Every month, a bunch of new films and shows are uploaded to streaming services for you to binge watch until your eyes pop. But how to sort through such an overwhelming list? Much like Fantine in Les Misérables, we here at Milwaukee Film have streamed a stream in times gone by. Here's what's coming your way in December!
(December 6 via Netflix • Dir. Noah Baumbach • 2019)
This is an extremely bruising, quite funny, and extremely worthwhile watch. But the reason I picked it here is that I need to in some way justify the time spent making this:
– Tom, Digital Media Manager
The Marvelous Mrs. Maisel Season Three
(December 6 via Amazon Prime • Dir. Various • 2019)
I am very excited to continue the comedic journey with Mrs. Maisel as she soars to new heights in season 3. There is so much to love about this show - from incredible performances by the actors, fantastic dialogue written by the incomparable Amy Sherman-Palladino, gorgeous set design/cinematography, and the coats! They've got such great coats!
– Anna, Programming Administrative Director
Killing Eve Season Two
(December 18 via Hulu • Dir. Various • 2019)
Jodie Comer...HUBBA HUBBA - the coolest and most stylish psychopath assassin to watch and wish was your friend - xoxo
– Rachel, Development Manager
(December 2 via Criterion Channel • Dirs.
Gabriel Abrantes, Daniel Schmidt • 2018)
A very divisive Members-Only screening this year was Diamantino. One of the most unclassifiable films of the year: a high-camp masterpiece of genre-blending and gender-bending satire.
– Kristopher, Membership Manager
(December 13 via Netflix • Dir. Michael Bay • 2019)
For my money, the apex of Michael Bay's filmography is Bad Boys 2 - unchecked both in terms of budget and morality, it's an act of cinematic chaos. It features Michael Shannon as KKK member Floyd Poteet, a brief detour into the sexual proclivities of the order Rodentia, the best cinematic use of Dan Marino (sorry Ace Ventura), and a sequence where the titular Bad Boys team up with Henry Rollins to essentially declare war on Cuba. If I had only one movie with which to describe the sobering state of America circa 2003, this would be my choice.
This is all to say that I'm excited to see 6 Underground and find out what a Michael Bay unencumbered by the dictums of studio filmmaking (so many Netflix originals feel like an exercise in 'No notes!') looks like.
– Tom, Again
The Juniper Tree
(December 25 via Criterion Channel • Dir.
Nietzchka Keene • 1990)
A Christmas miracle - the streaming debut of a beautiful restoration of Bjork's first film, made when she was a wee teenager in Iceland. The Juniper Tree, based on a fairy tale, is a feminist film set in the Middle Ages where the witches are to be heeded, not destroyed, as young Margit and Katia find out after their mother dies and they must find a new life for themselves.
– Dana, Grants & Special Projects Coordinator
YOU Season 2
(December 26 via Netflix • Dir.
Various • 2019)
For once in my life, I can't wait for Christmas to be over because that means I get to watch the new season of YOU. It's a millennial melodrama that makes me feel great about myself because there's no way I could be as obnoxious as the characters on this show. But don't worry, they're terrible in the best way.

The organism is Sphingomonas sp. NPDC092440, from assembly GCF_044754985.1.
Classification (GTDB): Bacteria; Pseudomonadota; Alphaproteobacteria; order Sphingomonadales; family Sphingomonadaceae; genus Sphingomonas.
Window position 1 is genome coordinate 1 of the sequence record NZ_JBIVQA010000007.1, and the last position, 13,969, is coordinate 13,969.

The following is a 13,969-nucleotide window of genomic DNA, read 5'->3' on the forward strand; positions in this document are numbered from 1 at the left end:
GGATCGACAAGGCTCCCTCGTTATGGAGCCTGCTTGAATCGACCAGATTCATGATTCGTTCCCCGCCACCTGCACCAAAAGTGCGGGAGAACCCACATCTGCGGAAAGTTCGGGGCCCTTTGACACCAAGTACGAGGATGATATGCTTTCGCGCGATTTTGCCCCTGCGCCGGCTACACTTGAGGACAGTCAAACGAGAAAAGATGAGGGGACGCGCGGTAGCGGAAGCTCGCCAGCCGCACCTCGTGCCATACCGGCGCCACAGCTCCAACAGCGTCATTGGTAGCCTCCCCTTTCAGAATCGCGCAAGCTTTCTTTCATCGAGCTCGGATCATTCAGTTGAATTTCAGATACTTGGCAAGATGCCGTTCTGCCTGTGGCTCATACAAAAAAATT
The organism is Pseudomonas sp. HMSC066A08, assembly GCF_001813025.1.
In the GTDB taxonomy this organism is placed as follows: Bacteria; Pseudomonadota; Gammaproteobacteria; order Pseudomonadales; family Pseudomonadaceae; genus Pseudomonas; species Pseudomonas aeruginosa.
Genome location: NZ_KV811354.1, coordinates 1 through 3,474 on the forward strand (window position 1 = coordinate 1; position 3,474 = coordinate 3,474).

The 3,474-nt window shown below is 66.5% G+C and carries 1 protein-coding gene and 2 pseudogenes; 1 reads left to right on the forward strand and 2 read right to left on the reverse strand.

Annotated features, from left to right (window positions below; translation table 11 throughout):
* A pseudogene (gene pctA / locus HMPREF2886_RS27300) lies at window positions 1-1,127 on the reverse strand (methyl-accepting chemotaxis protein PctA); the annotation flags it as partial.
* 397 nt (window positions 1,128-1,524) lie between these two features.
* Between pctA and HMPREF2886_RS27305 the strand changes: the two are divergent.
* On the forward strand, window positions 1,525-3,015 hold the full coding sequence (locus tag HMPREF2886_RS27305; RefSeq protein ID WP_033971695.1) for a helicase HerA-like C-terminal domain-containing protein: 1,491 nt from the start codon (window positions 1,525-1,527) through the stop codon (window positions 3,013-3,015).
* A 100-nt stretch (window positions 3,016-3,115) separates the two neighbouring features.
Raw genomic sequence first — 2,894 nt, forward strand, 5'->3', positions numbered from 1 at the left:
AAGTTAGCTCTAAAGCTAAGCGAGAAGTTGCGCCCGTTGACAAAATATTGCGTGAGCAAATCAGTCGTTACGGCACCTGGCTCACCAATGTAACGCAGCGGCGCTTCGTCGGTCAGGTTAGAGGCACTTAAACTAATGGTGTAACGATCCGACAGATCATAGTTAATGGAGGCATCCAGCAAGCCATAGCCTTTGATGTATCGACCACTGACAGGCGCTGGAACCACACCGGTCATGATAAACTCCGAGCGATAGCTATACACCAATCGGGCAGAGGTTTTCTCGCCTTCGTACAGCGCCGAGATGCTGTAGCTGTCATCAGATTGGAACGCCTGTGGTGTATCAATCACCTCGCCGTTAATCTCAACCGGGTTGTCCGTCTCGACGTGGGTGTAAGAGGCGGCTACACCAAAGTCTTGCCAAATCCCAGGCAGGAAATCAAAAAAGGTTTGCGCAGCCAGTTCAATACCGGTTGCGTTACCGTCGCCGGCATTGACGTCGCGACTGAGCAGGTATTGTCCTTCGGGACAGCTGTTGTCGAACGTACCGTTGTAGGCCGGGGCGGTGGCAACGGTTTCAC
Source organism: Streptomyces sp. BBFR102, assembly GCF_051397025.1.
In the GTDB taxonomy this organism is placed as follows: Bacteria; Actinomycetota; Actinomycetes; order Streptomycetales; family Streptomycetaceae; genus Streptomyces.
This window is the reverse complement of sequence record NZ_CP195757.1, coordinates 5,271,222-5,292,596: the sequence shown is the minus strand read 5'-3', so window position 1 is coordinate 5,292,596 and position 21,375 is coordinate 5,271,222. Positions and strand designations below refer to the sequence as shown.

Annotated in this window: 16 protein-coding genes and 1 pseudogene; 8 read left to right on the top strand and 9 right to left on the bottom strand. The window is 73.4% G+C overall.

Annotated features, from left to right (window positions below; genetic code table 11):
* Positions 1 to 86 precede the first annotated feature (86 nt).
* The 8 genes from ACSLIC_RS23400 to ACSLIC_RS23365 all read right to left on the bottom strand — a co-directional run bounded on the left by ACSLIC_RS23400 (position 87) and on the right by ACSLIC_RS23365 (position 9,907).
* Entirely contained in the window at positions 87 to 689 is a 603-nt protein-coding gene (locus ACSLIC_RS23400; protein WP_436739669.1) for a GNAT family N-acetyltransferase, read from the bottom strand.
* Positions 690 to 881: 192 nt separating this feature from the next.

– Kerstin, Cinema Programming Director
It Comes at Night
(December 9 via Netflix • Dir.
Trey Edward Shults • 2017)
This quietly tense and carefully constructed horror film is further proof that I'd never survive in a post-apocalyptic world - I'd just cry and let a wolf eat me, but I admire the surviving contenders that appear in this film and their emotional stamina.
– Rachel, back at it again with the white Vans
Dolly Parton's Heartstrings
(Now available via Netflix • Dir.
Various • 2019)
Between the deep dive of Dolly Parton's America podcast and the Hallmark-esque Dolly Parton's Heartstrings on Netflix, I have been very much enjoying a holly Dolly holiday! If you love Dolly, America, human beings, and/or small animals - check them out!
– Jessica, Development Director
(December 1 via Amazon Video • Dir.
Saul Bass • 1974)
Saul Bass made only movie - and it's a loose retelling of Moby Dick where the white whale is substituted for hyper-intelligent, comsically-modified ants in the desert. It rules. I have no proof of this, but I also want to get the notion that this movie syncs perfectly with Dave Matthews Band's "Ants Marching" played on a loop off the ground. Tell your friends.
– Tommy Trifecta
The Last Black Man in San Francisco
(December 5 via Amazon Video • Dir.
Joe Talbot • 2019)
One of my favorite films of the year. The film is a heartfelt story of a young man dedicated to a memory of his family. The performance by Jonathan Majors (who plays his best friend) steals the show. It's a blend of honest emotion with a quietly stylish look. Loved it!
– Kristopher, here again with you this holiday season
(December 16 via Hulu • Dir.
Tom Harper • 2019)
Bonus (Jonas!) - I'm thrilled that Wild Rose is coming to Hulu on December 16th. The critically adored film has been on my must-see list since February and its story of a Scottish mother who's just been released from jail and has dreams of making it big in Nashville sounds right out of a Dolly song.
– Jessica, returning champion
Cold Case Hammarskjöld
(December 19 via Hulu • Dir.
Mads Brügger • 2019)
In this standout documentary from 2019’s Sundance Film Festival, eccentric Danish comedian-turned-sleuth Mads Brügger once again finds himself willingly in the throws of danger as he takes a deep dive into a decades old rabbit hole of questionable conspiracy theories, bloodthirsty mercenaries, and nefarious secret societies as he attempts to get to the bottom of the mysterious death of a UN diplomat. Only Brügger could manage to make a story this chilling equally funny as the plot spirals into absurdity, a perfect example that sometimes the journey is more important than the destination.
– Justin, Guest & Alumni Relations Manager